Depression also looks as if it should be considered differently in men and women. Men, generally, produce serotonin at levels 52% higher than women. This may be a factor in increased incidence of depression amongst women. Findings on addiction suggest that women can become dependent, on stimulants in particular, more easily than men. We do not present all this as fact but as possibilities - not to be evaded or avoided for ideological reasons but investigated.
There are also (apparently) differences underlying schizophrenia which are currently poorly understood but the point has been made - overall, biological sexual difference is becoming important in understanding the treatment of medical disorders of the brain and, I contend, is becoming a relevant factor in social and political policy as well without in any way diminishing the fundamental human equality which is now accepted as a value in a modern liberal society.
The sensible approach remains one based on the equality of individuals as rounded persons (rather than as universal abstracts) but, within this, the recognition of sexual difference suggests a true equality between males in general and females in general which takes account of their separable nature. We may go further and say that the equality of individuals is not in the least compromised by recognising any form of difference, including age, ethnicity, interests or whatever is simply different.
To force a little boy into playing with a doll for ideological reasons is as oppressive as placing a teenage girl under high achiever stress in a mixed school. To force a male into the chronic misery of a large communitarian household without escape or authority is as cruel as to deprive a woman of extended society and intellectual stimulation.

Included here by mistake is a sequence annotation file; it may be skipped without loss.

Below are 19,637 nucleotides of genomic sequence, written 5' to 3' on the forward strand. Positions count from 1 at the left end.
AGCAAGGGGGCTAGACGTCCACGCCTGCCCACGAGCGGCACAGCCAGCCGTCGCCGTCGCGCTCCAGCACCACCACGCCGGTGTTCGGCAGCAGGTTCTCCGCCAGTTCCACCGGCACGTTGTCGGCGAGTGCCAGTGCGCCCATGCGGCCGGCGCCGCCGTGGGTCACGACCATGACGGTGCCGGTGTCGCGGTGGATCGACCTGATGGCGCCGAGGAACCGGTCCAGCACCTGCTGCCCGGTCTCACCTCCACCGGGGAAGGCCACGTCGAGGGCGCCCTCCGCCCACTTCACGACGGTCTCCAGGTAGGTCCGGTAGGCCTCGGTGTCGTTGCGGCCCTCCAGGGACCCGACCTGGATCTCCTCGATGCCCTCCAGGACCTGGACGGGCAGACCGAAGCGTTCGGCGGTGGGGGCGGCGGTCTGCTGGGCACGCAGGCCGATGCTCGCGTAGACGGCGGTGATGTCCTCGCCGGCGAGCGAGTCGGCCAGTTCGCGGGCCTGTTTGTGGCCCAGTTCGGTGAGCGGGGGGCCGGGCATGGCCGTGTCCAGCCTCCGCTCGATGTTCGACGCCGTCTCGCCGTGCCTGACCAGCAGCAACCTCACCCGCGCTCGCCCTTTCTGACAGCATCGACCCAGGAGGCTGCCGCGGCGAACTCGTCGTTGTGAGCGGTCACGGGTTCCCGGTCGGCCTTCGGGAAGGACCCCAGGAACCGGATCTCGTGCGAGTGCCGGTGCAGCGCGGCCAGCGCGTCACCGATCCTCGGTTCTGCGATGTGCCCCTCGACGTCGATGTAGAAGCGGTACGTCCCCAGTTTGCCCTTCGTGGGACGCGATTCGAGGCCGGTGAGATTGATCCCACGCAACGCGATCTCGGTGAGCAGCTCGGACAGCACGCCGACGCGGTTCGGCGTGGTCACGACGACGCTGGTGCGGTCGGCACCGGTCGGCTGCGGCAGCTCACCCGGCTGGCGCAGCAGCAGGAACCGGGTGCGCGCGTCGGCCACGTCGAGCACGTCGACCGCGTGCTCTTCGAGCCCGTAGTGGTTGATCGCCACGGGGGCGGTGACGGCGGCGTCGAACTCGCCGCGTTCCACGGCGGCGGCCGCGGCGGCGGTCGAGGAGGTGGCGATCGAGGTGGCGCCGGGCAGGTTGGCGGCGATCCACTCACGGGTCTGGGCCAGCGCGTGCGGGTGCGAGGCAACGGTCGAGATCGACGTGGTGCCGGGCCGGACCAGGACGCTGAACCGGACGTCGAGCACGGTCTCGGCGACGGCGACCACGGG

Some Tentative Political Conclusions
A 'liberal' society that is built around turning a few women into male-type leaders and suppressing the risk-taking and experimentation of males is not a liberal but an oppressive society, as oppressive as one that treats women as second-class citizens and deprives of them of full access to education and their fair share of resources.
And it is important to understand that there is no 'normal', average or typical type of person but only massive variation within a general type of difference so there will always be the man who is more like most women in some aspect than some women and vice versa.
The point is that, in treating persons as individuals, the differences do not matter but the differences do need to be understood when generalising into public policy that is (as a fundamental value) fair to all individuals. Identity politics, for example, is a negation of difference but politics that enable notionally 'normal' male or female behaviour to flourish (even if some men flourish undertaking female modes and some women male modes) is getting closer to a truly liberatory political culture.
[This posting owes its science to the neuroscientist Larry Cahill's article 'His Brain, Her Brain' in Scientific American but the social and political conclusions are entirely my own]